The next day his company laptop is inspected and the PC is found to have been formatted. Unfortunately, M’s PC contained important time-sensitive company data that was in My Documents and not part of the regular network backup. CFNZ is contacted and briefed as to the types of files required and queried as to whether it would be possible to determine the actual time that the disk was formatted.
Within seven days CFNZ has successfully recovered the complete suite of data and has absolutely ascertained that the formatting took place when M was known to be in the office collecting personal items.
The company seeks legal advice regarding the appropriate action to take because of the malicious deletion activities.
Case Study 4:
Employee F suddenly resigns from company G and establishes a company in direct competition.
CFNZ conducts a detailed briefing session with management and legal counsel of company G. The PC previously used by employee F is delivered to CFNZ and an evidential copy of all data on the hard disk drive is made and preserved.
The deleted file area undergoes detailed analysis and evidence is found of Company G’s confidential marketing data sent as email attachments to a private email account. F deleted draft of a business plan for the new competitive company is also recovered.
A full report is presented to management of company G and the ex-employee F makes appropriate reparation.
Case Study 5:
After a local dairy was robbed at gunpoint, it was found that the media file located on the hard disk drive of the Digital Video Recorder linked to the store’s CCTV system was corrupted and provided authorities with no clue as to the identity of the perpetrators.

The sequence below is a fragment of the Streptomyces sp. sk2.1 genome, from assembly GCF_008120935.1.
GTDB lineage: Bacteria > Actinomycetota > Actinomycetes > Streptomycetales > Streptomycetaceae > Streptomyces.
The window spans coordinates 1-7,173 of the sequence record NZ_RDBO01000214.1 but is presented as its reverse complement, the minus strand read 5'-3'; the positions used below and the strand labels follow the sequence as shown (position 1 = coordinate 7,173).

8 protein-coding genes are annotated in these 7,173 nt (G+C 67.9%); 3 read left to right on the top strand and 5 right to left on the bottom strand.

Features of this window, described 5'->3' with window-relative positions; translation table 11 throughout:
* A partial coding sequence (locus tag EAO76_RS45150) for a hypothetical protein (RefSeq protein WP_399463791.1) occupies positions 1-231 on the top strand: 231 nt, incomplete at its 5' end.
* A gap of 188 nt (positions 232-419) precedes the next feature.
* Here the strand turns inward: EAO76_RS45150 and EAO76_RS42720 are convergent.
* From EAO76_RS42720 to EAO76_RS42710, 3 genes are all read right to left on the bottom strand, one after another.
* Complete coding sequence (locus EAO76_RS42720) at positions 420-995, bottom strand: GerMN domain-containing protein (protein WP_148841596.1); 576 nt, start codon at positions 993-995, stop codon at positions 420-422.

We were able to successfully recover the media file and repair it to a state where it could be replayed on an ordinary computer system. This helped with the identification of the offenders as well as providing incontestable evidence as to their involvement in the crime.
The pair is now serving a 12 year prison term.
Case Study 6:
A major organisation was facing a crisis, when a very senior member of staff was under suspicion of downloading thousands of pornographic images from the internet. He vehemently denied it all, but the case against him looked very serious.
Our detailed and sustained analysis of internet use and traffic pinpointed a clash of IP addresses on the system. The evidence started to point towards the organisation’s system administrator, but he denied it.
As we dug deeper, we proved that it was the administrator who’d been using his local desktop system to access numerous pornographic websites. Over three months, he had visited 1200 pornographic websites and downloaded over 15,000 images. To cover his tracks, and in an attempt to frame a senior manager, he had been altering his local system IP address so the trail led to his senior manager colleague.
Our expertise in computer forensics and incident response meant we were able to unravel the mystery. It saved an innocent person’s job and good name, and uncovered the real culprit. The senior manager was cleared of all involvement, and his reputation was restored.
Before our involvement, the system administrator had claimed he knew nothing at all about the downloading of pornography. But in the end he had to confess, confronted with the evidence we uncovered. He no longer works for the organisation.